Please join me in welcoming nine faculty colleagues as our newest Fellows of the Center for the Neurobiology of Learning and Memory. New Fellows are nominated and elected by a majority vote of the current membership.
Michael A. Yassa, Ph.D.
Director, Center for the Neurobiology of Learning and Memory
Amal Alachkar, Ph.D.
Associate Professor of Teaching
School of Pharmacy & Pharmaceutical Sciences
Dr. Alachkar's research focuses on understanding the neurobiology of neurological and psychiatric disorders and identifying therapeutic target for optimal treatment. Her research includes three directions: (1) how aversive conditions during pregnancy such as famine, malnutrition, and stress disrupt fetal development and program the susceptibility to neuropsychiatric disorders such as schizophrenia, bipolar disorder, depression, and autism, (2) dissecting the role of the brain circuits involving oxytocin and melanin concentrating hormone (MCH) in cognition and social behaviors, and (3) deciphering the roles of primary cilia in brain function and dysfunction.
Laura Ewell, Ph.D.
Anatomy and Neurobiology
School of Biological Sciences
Dr. Ewell's lab employs in vivo and in vitro electrophysiology to understand the cellular mechanisms of memory and epilepsy. Her work focuses on hippocampal networks. She is interested in single unit physiology, oscillations, neural sequence generation, and brain-state dependent modulation. She strives to uncover and connect mechanisms at the micro-circuit and network level.
Megan Peters, Ph.D
School of Social Sciences
Dr. Peter's research aims to reveal how the brain represents and uses uncertainty, and performs adaptive computations based on noisy, incomplete information. Specifically, she focuses on how these abilities support metacognitive evaluations of the quality of (mostly perceptual) decisions, and how these processes might relate to phenomenology and conscious awareness. She uses neuroimaging, computational modeling, machine learning and neural stimulation techniques to study these topics.
Julian Thayer, Ph.D.
School of Social Ecology
Dr. Thayer's area of specialization is psychophysiological aspects of self regulation, particularly parasympathetic influences on physical and mental health including hypertension, anxiety, and depression. He is a pioneer in examining heart rate variability and had conducted numerous studies of emotional influences on memory and in memory-related disorders.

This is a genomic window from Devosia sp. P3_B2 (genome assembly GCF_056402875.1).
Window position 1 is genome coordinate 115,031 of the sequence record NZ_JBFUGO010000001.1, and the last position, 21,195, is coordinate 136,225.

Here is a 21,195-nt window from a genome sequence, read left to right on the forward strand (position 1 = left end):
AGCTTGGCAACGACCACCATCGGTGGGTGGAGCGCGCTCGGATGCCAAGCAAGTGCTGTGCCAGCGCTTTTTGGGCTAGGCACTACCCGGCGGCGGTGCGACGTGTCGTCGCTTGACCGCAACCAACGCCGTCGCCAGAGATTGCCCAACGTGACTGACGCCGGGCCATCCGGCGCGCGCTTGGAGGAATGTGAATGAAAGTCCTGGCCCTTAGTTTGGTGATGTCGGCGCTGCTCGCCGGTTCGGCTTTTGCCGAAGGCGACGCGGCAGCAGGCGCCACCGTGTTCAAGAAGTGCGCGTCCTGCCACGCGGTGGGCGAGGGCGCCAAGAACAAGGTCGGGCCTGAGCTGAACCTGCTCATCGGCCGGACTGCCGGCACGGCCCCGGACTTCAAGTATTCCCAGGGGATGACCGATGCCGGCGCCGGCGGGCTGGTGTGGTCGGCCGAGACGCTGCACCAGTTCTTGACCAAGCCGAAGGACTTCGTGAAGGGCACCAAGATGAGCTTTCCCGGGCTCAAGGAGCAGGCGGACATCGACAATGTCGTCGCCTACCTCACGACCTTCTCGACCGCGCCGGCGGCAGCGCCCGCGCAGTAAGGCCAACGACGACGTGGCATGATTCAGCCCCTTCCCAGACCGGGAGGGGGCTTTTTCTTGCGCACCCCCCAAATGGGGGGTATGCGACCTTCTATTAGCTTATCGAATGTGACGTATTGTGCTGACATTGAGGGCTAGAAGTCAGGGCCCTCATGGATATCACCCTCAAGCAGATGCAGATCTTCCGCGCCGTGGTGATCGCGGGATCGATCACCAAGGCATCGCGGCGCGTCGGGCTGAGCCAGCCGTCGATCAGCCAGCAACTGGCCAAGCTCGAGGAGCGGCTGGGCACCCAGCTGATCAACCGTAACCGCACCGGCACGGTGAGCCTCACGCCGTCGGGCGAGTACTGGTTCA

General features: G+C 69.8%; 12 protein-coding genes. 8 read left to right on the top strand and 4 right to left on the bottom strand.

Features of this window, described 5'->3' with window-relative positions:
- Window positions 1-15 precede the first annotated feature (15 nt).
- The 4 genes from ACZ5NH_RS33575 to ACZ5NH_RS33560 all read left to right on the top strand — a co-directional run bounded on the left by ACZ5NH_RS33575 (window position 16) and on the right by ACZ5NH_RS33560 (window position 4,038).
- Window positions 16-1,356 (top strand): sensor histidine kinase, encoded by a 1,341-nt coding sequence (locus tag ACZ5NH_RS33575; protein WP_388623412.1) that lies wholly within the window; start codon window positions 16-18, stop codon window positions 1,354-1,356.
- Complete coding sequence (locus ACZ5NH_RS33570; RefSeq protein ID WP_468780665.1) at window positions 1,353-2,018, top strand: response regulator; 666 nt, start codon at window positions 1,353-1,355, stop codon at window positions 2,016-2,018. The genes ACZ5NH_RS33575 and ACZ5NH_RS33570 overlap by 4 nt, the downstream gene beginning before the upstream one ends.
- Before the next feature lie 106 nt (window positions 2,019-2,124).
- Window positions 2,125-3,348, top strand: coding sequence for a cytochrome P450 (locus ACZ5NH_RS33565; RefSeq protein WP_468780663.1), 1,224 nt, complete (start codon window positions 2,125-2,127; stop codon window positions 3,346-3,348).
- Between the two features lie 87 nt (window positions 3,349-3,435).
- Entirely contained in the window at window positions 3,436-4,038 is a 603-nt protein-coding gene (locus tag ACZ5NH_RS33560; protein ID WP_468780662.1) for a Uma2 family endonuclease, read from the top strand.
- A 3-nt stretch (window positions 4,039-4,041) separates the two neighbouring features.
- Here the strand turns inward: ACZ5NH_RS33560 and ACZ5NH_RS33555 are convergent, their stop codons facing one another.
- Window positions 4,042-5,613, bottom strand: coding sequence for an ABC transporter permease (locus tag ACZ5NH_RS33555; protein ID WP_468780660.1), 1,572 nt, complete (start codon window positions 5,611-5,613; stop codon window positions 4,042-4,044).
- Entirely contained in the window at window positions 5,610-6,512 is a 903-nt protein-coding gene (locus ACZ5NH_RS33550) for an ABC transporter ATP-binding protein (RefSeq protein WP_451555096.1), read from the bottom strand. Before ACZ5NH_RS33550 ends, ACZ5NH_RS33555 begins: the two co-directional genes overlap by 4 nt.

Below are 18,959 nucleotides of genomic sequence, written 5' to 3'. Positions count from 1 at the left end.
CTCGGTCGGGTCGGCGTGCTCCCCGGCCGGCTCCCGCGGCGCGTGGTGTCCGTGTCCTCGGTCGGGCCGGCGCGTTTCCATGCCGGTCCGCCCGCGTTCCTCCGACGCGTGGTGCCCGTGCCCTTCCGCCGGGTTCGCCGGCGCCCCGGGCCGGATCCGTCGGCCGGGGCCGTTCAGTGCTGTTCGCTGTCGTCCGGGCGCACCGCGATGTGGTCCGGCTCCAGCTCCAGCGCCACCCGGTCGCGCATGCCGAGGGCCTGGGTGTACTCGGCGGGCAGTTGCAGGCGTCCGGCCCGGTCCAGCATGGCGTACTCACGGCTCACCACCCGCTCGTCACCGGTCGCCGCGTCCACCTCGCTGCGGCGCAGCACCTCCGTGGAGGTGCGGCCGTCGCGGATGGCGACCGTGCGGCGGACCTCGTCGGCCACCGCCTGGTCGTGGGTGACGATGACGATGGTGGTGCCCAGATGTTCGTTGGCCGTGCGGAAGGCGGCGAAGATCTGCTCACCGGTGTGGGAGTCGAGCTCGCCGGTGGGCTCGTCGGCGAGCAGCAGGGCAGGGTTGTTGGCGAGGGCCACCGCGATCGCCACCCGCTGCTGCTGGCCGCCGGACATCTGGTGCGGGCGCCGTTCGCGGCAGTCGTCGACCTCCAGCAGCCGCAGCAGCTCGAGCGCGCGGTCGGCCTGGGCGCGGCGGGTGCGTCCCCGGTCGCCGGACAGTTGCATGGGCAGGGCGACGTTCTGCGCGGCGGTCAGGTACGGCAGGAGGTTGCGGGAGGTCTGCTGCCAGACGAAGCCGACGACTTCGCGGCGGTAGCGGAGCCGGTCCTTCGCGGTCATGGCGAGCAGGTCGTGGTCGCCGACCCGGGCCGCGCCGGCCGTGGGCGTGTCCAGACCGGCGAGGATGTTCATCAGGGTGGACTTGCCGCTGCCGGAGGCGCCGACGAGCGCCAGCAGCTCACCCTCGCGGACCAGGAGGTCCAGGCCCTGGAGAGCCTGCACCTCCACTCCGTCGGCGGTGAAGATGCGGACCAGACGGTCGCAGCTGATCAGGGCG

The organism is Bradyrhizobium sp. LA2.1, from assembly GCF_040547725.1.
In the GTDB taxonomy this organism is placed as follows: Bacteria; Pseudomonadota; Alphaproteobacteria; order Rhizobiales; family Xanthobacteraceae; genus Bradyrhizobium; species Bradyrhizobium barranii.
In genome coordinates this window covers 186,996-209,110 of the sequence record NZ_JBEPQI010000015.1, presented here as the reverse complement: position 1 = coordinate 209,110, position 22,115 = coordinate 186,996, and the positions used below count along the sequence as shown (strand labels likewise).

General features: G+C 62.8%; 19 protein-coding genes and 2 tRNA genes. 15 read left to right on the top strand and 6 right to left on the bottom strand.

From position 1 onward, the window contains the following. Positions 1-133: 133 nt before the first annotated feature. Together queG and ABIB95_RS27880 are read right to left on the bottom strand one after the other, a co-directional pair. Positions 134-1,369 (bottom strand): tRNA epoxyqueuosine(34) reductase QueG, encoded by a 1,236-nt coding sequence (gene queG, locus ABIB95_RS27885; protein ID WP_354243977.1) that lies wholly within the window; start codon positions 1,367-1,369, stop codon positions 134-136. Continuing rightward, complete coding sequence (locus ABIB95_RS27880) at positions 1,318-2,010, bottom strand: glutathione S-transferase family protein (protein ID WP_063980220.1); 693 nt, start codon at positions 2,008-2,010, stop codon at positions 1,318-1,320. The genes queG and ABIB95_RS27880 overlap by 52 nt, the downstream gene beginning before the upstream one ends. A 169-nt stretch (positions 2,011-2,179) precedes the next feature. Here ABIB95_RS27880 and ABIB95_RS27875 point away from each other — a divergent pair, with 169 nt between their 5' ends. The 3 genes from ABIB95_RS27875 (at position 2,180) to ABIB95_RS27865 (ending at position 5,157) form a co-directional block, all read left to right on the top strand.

Momoko Watanabe, Ph.D
Anatomy and Neurobiology
School of Medicine
Dr. Watanabe's research focus is centralized around 1) creating powerful organ-on-a-chip systems to improve established brain organoids, 2) developing a brain organoid model for neurodevelopmental disorders, and 3) defining the microcircuit properties of brain organoids as a model system for human brain activities.
Michael Hasselmo, Ph.D.
Professor of Psychological and Brain Sciences
Director of the Center for Systems Neuroscience
Dr. Hasselmo's research concerns the cortical dynamics of memory-guided behavior, including effects of neuromodulation and theta rhythm oscillations in cortical function. Neurophysiological techniques are used to analyze intrinsic and synaptic properties of cortical circuits in rodents and to explore the effects of modulators such as Acetylcholine on these properties. Computational modeling is used to link these physiological data to memory-guided behavior.
Stephen Maren, Ph.D.
Distinguished Professor and Charles H. Gregory Chair of Liberal Arts
Texas A&M University
Research in Dr. Maren's laboratory seeks to understand the brain circuits and cellular mechanisms underlying the encoding, storage, retrieval, and extinction of aversive memories, and how dysfunction in these circuits and processes contributes to anxiety disorders. Dr. Maren is focused on the neurobiology of fear conditioning and extinction in rats and mice. The hippocampus, amygdala, and prefrontal cortex, a triad of interconnected brain areas with essential roles in memory and emotion, are critical for these processes. He uses both behavioral and systems neuroscience methods to understand the brain mechanisms of fear and anxiety.
Alicia Izquierdo, Ph.D.
University of California, Los Angeles
Dr. Izquierdo's main research interests center on understanding the brain mechanisms of flexible reinforcement learning and value-based decisions. Specifically, this involves exploring the impact of costs and determining the relative value of options. To that end, her lab studies these processes using a combination of behavioral, molecular, pharmacological, computational, and in vivo imaging and recording methods. More recently her lab has investigated the neurobiological basis for the role of uncertainty, risk, and reinforcement history on learning and choice. A better understanding of the basic neural mechanisms in reinforcement learning and choice behavior may contribute to our knowledge of behavioral and substance addictions, in particular.
Benno Roozendaal, Ph.D.
Donders Institute for Brain
Cognition and Behaviour
Radboud University Medical Center
Dr. Roozendaal's lab is focused on understanding the role of stress and emotional arousal in influencing learning and memory processes. By using animal models of learning and memory, his lab is particularly interested in examining the impact of stress hormones on brain circuits regulating memory consolidation, memory retrieval and working memory, and their possible consequences for traumatic memories, phobias and post-traumatic stress disorder.